“Jesus died and rose from the dead.” While not exactly a ho-hum expression, we often take it for granted.
Think then, of the resurrection from another angle: What if no one had been there when Jesus walked out of that tomb? Would he have slogged through the streets of Jerusalem, perhaps winding up at Peter’s house? Would he have made his way to Martha’s home in Bethany, two miles away?
“Hey, it’s Jesus. Remember me? I’m, uh, risen from the dead??””
History would have been profoundly different were it not for Mary Magdalene, that once-broken woman had she not followed her heart. Bottom line: She showed up.
When all was at its darkest, when all seemed lost, she was there. And it is for that reason we celebrate her actions tomorrow—July 22—in all major Christian denominations world-wide.
What do we know about her?
This is a question not asked enough over the last two thousand years, as most of what we hear about her—that she was a prostitute—has no scriptural basis. She is named fourteen times in Scripture, and eight of those times, she is listed with other women—but her name comes first on the list. Five times she is named singly, having to do with the death and resurrection of Jesus. Once she is named with Jesus’ mother and aunt, and there she is mentioned last…but we note that she is in particularly strong company.*
This is what the Bible says about Mary Magdalene:
She was a leader among women (see paragraph above).
She supported Jesus financially (Luke 8.3).
She proclaimed him as the Christ (John 20:14).
What about those demons? If Jesus healed broken people from demons, then demons they were, taking the the form of both emotional and physical maladies. Whatever the illness, whatever the deficiency, whatever the cause, Jesus healed those whose lives were shattered and torn apart by outside and/or inner forces— overpowering the forces that kept people from living whole and integrated lives.
Mary Magdalene was one of those broken people.
Suffering from seven, count ‘em, seven maladies, her distress would have been overpowering, her isolation unbearable. It did not matter if the bars that surrounded her were invisible, for she had indeed known solitary confinement within her soul.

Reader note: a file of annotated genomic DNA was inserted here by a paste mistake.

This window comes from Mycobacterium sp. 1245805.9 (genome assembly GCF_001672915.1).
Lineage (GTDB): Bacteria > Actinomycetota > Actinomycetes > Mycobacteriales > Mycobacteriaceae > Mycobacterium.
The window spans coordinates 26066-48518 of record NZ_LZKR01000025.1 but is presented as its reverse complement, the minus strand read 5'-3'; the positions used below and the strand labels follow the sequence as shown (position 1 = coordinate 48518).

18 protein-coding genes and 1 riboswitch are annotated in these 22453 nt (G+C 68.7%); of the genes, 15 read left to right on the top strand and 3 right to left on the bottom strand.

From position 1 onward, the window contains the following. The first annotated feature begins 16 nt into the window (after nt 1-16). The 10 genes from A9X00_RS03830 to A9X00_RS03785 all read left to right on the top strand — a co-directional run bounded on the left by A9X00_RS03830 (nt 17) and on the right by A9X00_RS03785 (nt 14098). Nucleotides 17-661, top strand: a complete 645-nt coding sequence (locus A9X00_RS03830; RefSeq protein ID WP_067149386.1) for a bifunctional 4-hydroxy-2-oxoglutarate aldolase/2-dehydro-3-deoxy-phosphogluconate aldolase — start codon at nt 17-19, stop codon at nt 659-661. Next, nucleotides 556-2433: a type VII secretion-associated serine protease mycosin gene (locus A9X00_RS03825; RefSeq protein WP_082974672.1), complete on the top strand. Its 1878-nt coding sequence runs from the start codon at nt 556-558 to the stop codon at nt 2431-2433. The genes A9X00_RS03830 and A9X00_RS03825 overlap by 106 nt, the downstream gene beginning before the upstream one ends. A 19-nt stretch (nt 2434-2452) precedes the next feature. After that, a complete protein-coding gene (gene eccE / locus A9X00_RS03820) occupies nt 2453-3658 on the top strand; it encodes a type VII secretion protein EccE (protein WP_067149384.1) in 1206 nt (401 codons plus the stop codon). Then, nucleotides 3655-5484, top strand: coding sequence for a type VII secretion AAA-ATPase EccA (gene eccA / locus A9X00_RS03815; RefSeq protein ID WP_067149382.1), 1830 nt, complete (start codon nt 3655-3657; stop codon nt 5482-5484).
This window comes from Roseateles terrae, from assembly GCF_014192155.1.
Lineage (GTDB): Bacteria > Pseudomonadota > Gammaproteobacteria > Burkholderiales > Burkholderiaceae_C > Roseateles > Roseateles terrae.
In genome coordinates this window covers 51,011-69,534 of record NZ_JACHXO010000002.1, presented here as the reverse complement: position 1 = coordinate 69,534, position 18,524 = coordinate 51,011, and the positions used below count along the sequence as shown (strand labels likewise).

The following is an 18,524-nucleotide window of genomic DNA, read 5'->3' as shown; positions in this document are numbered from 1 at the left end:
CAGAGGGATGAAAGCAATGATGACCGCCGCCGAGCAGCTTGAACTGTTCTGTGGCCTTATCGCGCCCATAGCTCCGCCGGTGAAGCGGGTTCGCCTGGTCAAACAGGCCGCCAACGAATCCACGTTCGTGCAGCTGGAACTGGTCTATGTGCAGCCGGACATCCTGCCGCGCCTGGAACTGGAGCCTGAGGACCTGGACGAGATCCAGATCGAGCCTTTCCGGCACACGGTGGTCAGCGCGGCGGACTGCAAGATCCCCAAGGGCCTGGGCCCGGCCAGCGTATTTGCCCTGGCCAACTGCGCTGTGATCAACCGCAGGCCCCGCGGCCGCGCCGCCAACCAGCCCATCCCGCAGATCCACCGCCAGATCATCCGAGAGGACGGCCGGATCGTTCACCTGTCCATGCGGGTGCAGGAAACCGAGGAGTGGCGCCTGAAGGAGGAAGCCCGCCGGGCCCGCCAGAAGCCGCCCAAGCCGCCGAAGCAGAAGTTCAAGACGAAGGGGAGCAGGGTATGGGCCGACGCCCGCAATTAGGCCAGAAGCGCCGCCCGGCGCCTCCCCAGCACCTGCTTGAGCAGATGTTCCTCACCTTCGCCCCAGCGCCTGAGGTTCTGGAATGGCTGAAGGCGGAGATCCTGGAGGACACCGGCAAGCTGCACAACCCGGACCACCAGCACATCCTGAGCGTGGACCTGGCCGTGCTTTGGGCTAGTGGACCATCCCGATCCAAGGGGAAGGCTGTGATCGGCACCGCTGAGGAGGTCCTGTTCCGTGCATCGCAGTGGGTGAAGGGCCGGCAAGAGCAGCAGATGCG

What mattered was that upon meeting Jesus, her long sentence of turmoil-filled heartbreak was ended. With a word and touch, Jesus healed her. Completely. For the first time in many years, she was a free, fully integrated person—with a new group of people to love and a reason to live: Jesus. No wonder she was so loyal to him. For her, over the course of knowing Jesus, two healings took place: the freedom from seven demons and the freedom from total abandonment at the tomb.
So…studying her place in Scripture, and knowing her history and her actions, this much is clear:
She was a bridge-builder among both women and men.
Clearly, she loved Jesus, but she also knew and loved the other women surrounding him. One senses that because of her life experiences, she was able to guide the other women through the tensions of living away from their families, camping outdoors, etc. She may have also acted as a bridge to the men in the group, who may have found it frustrating that women were taking on key roles. Such bridgework was evident when, from the empty tomb, she ran to Peter’s house first.
She stood at the foot of the cross.
She would see her friend through ‘til the end. She may have been scared; she may have been heartbroken; she was no doubt filled with grief—but she was there, risking all.
She was the first to see and talk with Jesus after the resurrection.
There were many reasons why Mary Magdalene might not have gone to the tomb that morning, but one overarching reason why she did: she loved Jesus and would make sure he was properly cared for, even in death. Imagine her surprise and delight upon recognizing him. Imagine her wanting to throw her arms around him. Imagine her heart soaring when he called her by name. Many had disappointed her in life; Jesus had not.
She was the first to proclaim that he was risen; that he had overcome death and the grave. With the simple words, “I have seen the Lord,” history is rocked forever.
Bottom line: Mary Magdalene showed up. And because of that,Jesus depended on her to carry the most important news of all time to the world: that the powers of darkness had been beaten back. The world would never again be the same. Her commitment to show up, despite the darkness around her, serves as a great inspiration to us.
Photo credit: Scott Gunn. Excerpts from Bible Women: All Their Words and Why They Matter, published by Forward Movement; Author, Lindsay Hardin Freeman.